GroupM’s executive vice president of brand safety John Montgomery thinks that publishers need to consider what their current user experience is like in terms of advertising before imploring consumers to turn off their ad blockers.
Speaking at The Drum’s Programmatic Punch at Ad:Tech New York, Montgomery (pictured above, far right) said that he thinks digital ads are overly monetized, suck up data plans and piss consumers off – all of which are reasons why he doesn’t believe that the industry has “the moral right to ask people to turn off their ad blockers.”
He added: “Of course we can go to [consumers] and say, ‘turn off ad blockers or we’ll deny content.’ If you’re The Economist, or the New York Times, or the Washington Post and you have a strong brand like that, then I think you’ll succeed ... But I think it’s a short-term strategy and it’s treating a symptom and not the cause. We really have to fix this thing.”
Montgomery went on to say that the industry should stop making advertisements that it knows consumers don’t like, like autoplay videos or advertisements that you can’t switch off, but said that he doesn’t think anybody will do it because they need the money now that they are making from the current model.
Fellow panelist Brendan Riordan-Butterworth, senior director of technical standards at the IAB (pictured above second from right), compared the ad blocking issue to the fight against fraud in the industry.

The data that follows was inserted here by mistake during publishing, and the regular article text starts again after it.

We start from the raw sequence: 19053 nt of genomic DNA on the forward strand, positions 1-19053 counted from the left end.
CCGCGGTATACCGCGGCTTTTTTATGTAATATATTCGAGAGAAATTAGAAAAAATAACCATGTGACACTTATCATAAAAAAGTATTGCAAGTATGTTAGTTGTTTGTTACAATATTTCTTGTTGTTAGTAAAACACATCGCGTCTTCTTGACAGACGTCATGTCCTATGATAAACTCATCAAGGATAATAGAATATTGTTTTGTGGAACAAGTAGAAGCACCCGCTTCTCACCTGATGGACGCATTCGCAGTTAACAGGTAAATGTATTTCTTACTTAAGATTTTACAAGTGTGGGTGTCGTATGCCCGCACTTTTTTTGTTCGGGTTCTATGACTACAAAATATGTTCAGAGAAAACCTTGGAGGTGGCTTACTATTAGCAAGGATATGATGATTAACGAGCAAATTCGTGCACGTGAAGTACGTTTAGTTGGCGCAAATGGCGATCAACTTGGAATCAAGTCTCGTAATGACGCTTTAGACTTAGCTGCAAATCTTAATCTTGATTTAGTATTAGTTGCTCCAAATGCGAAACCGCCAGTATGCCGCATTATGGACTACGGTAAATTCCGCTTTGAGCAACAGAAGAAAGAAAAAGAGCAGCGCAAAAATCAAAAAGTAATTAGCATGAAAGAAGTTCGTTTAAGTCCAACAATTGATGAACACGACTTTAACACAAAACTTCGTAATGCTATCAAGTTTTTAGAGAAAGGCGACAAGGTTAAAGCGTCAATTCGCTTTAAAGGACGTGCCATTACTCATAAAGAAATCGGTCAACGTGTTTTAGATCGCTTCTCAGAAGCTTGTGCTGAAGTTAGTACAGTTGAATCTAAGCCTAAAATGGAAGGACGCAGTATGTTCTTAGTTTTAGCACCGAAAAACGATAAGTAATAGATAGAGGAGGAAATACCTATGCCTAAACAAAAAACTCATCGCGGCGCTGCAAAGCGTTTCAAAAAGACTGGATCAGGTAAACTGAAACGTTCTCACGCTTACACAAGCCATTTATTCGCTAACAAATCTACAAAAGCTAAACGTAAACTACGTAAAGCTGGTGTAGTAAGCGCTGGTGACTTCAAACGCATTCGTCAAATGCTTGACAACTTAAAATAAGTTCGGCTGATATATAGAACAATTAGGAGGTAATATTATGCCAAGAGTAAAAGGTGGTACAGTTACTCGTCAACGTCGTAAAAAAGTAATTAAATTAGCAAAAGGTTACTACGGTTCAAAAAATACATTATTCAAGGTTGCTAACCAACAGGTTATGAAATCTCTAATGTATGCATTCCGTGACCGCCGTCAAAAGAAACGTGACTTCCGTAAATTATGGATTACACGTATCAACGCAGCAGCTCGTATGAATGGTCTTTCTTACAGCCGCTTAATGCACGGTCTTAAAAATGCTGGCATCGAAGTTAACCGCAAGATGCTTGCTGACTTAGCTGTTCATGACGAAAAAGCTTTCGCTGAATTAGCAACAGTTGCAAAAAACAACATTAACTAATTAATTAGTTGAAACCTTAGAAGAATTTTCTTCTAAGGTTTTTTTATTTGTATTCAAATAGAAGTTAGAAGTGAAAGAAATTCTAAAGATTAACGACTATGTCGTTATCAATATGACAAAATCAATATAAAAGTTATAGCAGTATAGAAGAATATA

“What we saw in the fight against fraud was that some early actors against fraud expected to take a hit when they took action against fraud, but then didn’t. [They] took action and actually ended up attracting more buyers. So actually being empowered within a publisher to say ‘no, I don’t accept this type of ad format,’ is a way forward," he added.
Meanwhile, Jim Daily, president of Teads USA and Canada, (pictured above, second from left) also weighed in on the debate when he compared the industry’s current approach to ad blocking to the way society approaches global warming.
“We know global warming is an issue, we know it is upon us. We know we need to make seismic changes. But until lower Manhattan is under water, nothing big is going to happen,” he said.
“Ultimately, until the quality of content becomes significantly affected, basically until the New York Times can’t publish quality journalism anymore, are we going to see a seismic shift in consumer behavior, because the consumer understands why advertising exists in the first place.”